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Myths About Winter That Could Endanger Your Dog

winter dogsWinter can be a dangerous time for pets. There are a lot of unseen dangers and misunderstood thing about pets that can put them in harms way unintentionally. Let’s debunk these myths so our pups stay warm and safe this winter.

Myth 1: Fleas don’t come in the winter.

Albuquerque does not get cold enough to ever be free of fleas. We have fleas year round. Do not stop your Frontline Flea and Tick prevention treatment, you will be making your pet vulnerable to a flea infestation.

Myth 2: My dog doesn’t need a sweater

Sweaters are not just for fashion, most dogs need an extra layer of warmth to ward off the cold. Some arctic breeds such as huskies and malamutes have thick undercoats designed to keep them warmer in winter months, but short hair breeds get really cold in the winter. Sweaters are a good idea to help keep your dog warmer, but booties are a good idea as well. Booties keep their feet warm and protected from ice and salt.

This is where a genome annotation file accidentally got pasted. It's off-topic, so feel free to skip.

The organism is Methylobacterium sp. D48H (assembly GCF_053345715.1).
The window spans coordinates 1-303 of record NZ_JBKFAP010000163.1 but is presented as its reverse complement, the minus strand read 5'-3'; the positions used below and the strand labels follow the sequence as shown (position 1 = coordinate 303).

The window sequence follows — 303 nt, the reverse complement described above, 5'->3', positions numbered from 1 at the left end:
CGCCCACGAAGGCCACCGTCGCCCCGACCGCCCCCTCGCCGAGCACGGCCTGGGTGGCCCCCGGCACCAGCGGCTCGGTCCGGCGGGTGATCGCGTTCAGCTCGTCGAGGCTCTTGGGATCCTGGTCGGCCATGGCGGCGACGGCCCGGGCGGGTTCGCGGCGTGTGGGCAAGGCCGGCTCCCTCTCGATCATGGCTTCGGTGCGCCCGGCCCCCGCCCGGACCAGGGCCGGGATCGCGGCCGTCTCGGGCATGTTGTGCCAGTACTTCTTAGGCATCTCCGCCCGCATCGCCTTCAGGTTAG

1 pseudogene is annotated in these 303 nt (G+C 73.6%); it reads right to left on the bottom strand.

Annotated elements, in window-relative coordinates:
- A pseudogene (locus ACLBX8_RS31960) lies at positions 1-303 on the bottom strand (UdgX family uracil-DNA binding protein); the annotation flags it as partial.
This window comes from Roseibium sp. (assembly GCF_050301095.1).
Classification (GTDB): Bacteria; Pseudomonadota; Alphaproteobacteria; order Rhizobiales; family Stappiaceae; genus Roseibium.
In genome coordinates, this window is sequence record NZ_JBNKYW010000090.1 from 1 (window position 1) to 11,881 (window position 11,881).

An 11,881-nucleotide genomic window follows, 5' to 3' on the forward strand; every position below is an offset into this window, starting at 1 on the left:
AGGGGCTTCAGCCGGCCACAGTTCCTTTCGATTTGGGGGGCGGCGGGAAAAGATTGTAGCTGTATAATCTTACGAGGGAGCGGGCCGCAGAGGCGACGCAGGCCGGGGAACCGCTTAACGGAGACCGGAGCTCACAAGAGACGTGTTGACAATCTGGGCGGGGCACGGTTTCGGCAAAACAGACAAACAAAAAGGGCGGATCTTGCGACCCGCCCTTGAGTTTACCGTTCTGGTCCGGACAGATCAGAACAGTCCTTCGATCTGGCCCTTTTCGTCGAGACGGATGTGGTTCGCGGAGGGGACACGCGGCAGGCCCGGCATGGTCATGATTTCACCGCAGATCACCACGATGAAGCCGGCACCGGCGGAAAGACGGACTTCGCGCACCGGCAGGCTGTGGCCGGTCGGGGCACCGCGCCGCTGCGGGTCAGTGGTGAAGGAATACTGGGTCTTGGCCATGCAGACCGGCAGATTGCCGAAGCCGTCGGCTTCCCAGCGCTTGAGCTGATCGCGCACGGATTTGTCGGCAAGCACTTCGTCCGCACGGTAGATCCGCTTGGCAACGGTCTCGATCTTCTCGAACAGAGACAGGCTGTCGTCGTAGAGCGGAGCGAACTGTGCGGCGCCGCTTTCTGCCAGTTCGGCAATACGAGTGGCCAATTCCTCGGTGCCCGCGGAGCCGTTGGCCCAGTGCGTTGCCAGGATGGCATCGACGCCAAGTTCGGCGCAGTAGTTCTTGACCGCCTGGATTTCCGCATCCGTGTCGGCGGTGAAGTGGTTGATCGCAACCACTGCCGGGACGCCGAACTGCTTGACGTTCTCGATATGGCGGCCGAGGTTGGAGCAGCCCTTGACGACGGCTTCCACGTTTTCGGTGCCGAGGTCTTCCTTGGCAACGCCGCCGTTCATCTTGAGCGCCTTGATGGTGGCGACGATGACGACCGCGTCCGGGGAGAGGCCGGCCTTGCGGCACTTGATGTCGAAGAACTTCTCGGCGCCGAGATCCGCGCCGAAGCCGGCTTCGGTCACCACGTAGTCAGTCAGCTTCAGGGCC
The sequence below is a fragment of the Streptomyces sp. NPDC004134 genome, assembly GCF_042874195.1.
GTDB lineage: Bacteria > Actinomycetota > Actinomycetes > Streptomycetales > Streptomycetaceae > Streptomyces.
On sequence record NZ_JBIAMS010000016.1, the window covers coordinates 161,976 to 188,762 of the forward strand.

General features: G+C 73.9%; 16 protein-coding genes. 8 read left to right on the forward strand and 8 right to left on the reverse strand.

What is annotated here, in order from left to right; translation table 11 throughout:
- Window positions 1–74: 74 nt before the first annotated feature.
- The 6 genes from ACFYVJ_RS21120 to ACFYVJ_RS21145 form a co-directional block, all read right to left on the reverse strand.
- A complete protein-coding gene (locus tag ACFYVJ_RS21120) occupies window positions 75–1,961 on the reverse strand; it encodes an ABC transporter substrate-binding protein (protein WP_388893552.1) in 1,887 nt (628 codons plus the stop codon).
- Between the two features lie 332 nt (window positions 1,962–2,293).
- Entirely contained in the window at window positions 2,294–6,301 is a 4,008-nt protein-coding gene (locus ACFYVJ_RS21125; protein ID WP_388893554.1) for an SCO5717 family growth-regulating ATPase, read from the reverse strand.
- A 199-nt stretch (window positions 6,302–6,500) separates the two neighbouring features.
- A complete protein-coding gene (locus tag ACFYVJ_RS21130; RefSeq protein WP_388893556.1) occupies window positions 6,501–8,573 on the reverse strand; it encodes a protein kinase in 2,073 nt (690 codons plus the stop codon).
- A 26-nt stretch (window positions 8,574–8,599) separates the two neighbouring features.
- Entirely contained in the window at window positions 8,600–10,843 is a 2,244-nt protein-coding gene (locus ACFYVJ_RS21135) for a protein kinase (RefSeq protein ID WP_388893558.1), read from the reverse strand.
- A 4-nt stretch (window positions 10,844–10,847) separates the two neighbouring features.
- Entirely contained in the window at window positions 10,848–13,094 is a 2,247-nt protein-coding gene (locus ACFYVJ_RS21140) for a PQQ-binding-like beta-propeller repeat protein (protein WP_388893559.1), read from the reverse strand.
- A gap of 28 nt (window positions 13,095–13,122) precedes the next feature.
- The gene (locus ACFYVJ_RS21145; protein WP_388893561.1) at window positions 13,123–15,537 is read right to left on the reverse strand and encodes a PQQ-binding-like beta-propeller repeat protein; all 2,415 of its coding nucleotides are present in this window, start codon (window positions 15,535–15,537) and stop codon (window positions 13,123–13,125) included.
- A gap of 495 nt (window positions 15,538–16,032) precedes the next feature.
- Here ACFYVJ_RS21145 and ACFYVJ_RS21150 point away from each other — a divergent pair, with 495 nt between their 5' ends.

Myth 3: Dehydration is a Summer Issue

Your dog can get dehydrated any time of year, and it is never any less dangerous. Often dogs get dehydrated in the winter because their water is too cold to drink or it is frozen. Make sure your dog has access to warm fresh water at all times.

Myth 4: My Dog Doesn’t Need to Be Dried Off

Water on your dogs skin takes away their natural body head. It will helps prevent them from being able to heat themselves up when they get cold. This can lead to them getting sick, or getting hypothermia. Using jackets for your dog during wet cold weather can help keep them dryer when they are outside. But if they do get wet, make sure to dry them off with a warm towel. If their body temperature drops a lot, you can warm them up with a warm bath and then dry them off when done.

Myth 5: Pets Store Fat to Keep Warm

We all like to think we fatten up in the winter to keep warm. The real reason most of us fatten up is because we eat the same but get less exercise. This is true of pets too. If your pet lives outdoors, you need to increase their food by 10-15% because they are burning more calories just trying to stay warm, while indoor pets can have their food reduced because the are burning fewer calories because they aren’t exercising as much.

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Los Lunas, NM
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Disclaimer

The information provided on this website is written by Vetco staff. All information is meant to be informational and is not meant as veterinary advice. If you have a health question regarding your pet, their treatment or anything concerning their veterinary care, please call Vetco to consult with a veterinarian.